The complicit silence and support of misbehavior prevalent in our police culture does no favor to the many good cops willing to risk their lives to serve and protect the public. Where is action against the second officer, who witnessed Officer Slager planting the taser next to Mr. Scott? If I witnessed a similar act as a medical professional and didn't report it, I would be immediately terminated and potentially lose my license to practice.

The public is not the enemy. It's time for police to go back to walking a local beat.......without their guns.
Joanne Rumford (Port Huron, MI)
Walter Scott ran because he owed child support payments and did not want to go to jail. Was it worth being chased? No, but maybe if the court system had a better way of working with parents, male and female, who owe child support there would be more counseling than jail time. Or have a spouse or living arrangement with a current partner where there is support for those in the arrears of child support. I don't think he would have left that car even if he did not have the registration in his name or had a taillight out because of this. And why leave someone behind sitting in the passenger side?

On the other hand why did Michael Slager pursue him? Was it the broken taillight, past due child support or was it because he was African American? And why shoot him in the back? Even if it was one shot once is enough. I think with cameras it won't make a difference. The same with recording devices. How do we know that Officer Slager didn't see a witness taking the video from behind the fence? Did he not know he was being videotaped with a cell phone? It makes a big difference only after the death and not before. Had Walter Scott lived and the video was still out there Slager would not have been accused of murder. What ever the motive being a police officer Slager should have known that after eight shots it was premeditated whether there was a video or not. And that's most likely why he was charged right away.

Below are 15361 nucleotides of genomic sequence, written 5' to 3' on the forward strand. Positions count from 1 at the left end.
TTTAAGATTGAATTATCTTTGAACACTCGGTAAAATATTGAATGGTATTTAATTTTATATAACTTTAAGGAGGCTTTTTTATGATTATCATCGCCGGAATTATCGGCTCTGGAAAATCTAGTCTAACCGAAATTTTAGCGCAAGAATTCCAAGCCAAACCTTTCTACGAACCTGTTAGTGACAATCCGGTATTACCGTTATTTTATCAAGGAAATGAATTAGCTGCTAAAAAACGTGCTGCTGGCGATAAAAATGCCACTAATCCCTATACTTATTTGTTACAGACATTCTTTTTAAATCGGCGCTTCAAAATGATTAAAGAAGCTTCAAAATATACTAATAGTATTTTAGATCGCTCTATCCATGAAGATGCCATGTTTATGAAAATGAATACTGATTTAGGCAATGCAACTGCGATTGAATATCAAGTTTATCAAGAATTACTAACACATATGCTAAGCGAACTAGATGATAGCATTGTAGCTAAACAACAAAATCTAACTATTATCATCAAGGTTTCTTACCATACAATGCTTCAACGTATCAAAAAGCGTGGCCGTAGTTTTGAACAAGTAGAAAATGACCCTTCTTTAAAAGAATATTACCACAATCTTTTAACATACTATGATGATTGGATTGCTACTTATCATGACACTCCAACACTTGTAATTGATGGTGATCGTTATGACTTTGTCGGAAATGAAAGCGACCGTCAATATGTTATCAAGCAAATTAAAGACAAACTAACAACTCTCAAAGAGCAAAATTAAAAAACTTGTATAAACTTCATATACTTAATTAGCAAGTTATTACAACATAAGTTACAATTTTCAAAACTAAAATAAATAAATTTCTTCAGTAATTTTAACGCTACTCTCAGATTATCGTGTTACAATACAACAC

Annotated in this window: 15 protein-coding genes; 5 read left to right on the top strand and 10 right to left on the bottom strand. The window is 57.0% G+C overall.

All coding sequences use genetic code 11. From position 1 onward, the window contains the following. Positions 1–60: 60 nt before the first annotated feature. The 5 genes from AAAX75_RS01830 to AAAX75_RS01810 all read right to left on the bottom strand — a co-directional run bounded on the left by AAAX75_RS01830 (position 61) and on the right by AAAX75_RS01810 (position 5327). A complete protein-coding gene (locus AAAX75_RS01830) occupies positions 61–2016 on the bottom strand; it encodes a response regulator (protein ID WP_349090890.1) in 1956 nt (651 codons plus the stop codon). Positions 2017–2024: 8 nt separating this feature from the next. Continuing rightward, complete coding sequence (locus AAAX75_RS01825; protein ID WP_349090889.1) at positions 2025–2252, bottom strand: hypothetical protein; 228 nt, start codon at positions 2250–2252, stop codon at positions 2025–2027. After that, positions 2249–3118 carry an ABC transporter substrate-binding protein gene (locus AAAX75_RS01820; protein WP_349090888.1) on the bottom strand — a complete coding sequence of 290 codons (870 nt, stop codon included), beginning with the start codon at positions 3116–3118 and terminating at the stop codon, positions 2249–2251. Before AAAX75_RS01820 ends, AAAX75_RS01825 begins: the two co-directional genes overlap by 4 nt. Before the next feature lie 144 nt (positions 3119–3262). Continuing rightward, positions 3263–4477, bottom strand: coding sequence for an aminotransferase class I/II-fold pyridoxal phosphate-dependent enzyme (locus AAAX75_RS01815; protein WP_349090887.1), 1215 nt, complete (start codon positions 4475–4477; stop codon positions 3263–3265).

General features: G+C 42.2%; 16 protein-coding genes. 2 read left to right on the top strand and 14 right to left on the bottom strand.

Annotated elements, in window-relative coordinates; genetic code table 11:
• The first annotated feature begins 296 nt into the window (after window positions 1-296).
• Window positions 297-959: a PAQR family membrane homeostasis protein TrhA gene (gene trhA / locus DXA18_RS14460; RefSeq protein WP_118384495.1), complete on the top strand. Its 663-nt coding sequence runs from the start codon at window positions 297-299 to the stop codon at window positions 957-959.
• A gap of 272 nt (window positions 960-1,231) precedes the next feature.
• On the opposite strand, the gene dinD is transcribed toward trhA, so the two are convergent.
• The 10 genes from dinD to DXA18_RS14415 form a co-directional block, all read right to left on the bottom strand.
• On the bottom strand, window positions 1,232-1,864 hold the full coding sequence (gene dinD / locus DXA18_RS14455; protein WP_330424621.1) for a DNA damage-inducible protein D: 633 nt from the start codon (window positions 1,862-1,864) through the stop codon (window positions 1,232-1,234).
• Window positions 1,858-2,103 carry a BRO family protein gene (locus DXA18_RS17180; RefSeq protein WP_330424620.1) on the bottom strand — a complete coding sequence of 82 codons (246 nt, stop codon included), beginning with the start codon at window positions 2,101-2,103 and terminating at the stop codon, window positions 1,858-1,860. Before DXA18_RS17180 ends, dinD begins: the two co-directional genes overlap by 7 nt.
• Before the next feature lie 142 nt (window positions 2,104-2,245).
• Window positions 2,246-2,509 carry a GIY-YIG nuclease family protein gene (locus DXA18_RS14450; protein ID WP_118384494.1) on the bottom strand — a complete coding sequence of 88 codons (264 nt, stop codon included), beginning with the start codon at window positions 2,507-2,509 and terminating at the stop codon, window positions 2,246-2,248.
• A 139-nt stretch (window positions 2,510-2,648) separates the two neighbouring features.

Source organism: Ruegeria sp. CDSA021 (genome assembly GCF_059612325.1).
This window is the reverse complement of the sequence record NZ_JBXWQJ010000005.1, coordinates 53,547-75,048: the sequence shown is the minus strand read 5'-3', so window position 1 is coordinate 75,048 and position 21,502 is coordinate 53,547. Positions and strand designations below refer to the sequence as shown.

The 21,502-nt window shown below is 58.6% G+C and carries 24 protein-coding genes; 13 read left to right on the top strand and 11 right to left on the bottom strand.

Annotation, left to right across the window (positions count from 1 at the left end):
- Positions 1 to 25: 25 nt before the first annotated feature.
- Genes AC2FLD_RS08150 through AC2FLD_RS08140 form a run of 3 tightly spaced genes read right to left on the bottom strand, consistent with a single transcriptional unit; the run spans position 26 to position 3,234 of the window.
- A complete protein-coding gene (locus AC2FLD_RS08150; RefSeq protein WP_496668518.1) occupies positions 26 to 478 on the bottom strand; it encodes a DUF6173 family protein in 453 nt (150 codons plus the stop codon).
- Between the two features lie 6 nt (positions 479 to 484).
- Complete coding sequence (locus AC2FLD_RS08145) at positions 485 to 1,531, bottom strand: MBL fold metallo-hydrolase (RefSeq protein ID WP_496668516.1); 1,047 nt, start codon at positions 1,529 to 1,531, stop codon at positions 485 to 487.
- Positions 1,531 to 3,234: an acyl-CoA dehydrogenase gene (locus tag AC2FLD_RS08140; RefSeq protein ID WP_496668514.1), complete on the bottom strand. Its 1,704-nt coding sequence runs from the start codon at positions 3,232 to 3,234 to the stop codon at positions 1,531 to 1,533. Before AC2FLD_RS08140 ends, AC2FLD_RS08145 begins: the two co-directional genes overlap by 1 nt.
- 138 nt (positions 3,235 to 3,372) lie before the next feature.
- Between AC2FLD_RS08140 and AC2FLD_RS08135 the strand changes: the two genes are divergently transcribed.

Air Marshal of Bloviana (Over the Fruited Plain)
Yes, perhaps if Mercedes dealerships could keep in touch with family law enforcement this sort of irresponsible remake for a-better-relationship-next-time would end.
crashtx1 (Richardson, Tx)
He chased a criminal with an outstanding arrest warrant. That's what police do. The shooting was inexcusable, but do try to understand the context.
DR (New England)
Non payment of child support doesn't go on a person's credit rating. That would be a good place to start.
Tullymd (Bloomington, Vt)
He's a reflection of the racist culture of the US. The African American community and their supporters need to rise up as they did in the 1960s. Their oppression is so obvious and so painful to watch. The authorities are countering with rhetoric, with lip service, a totally ineffective response.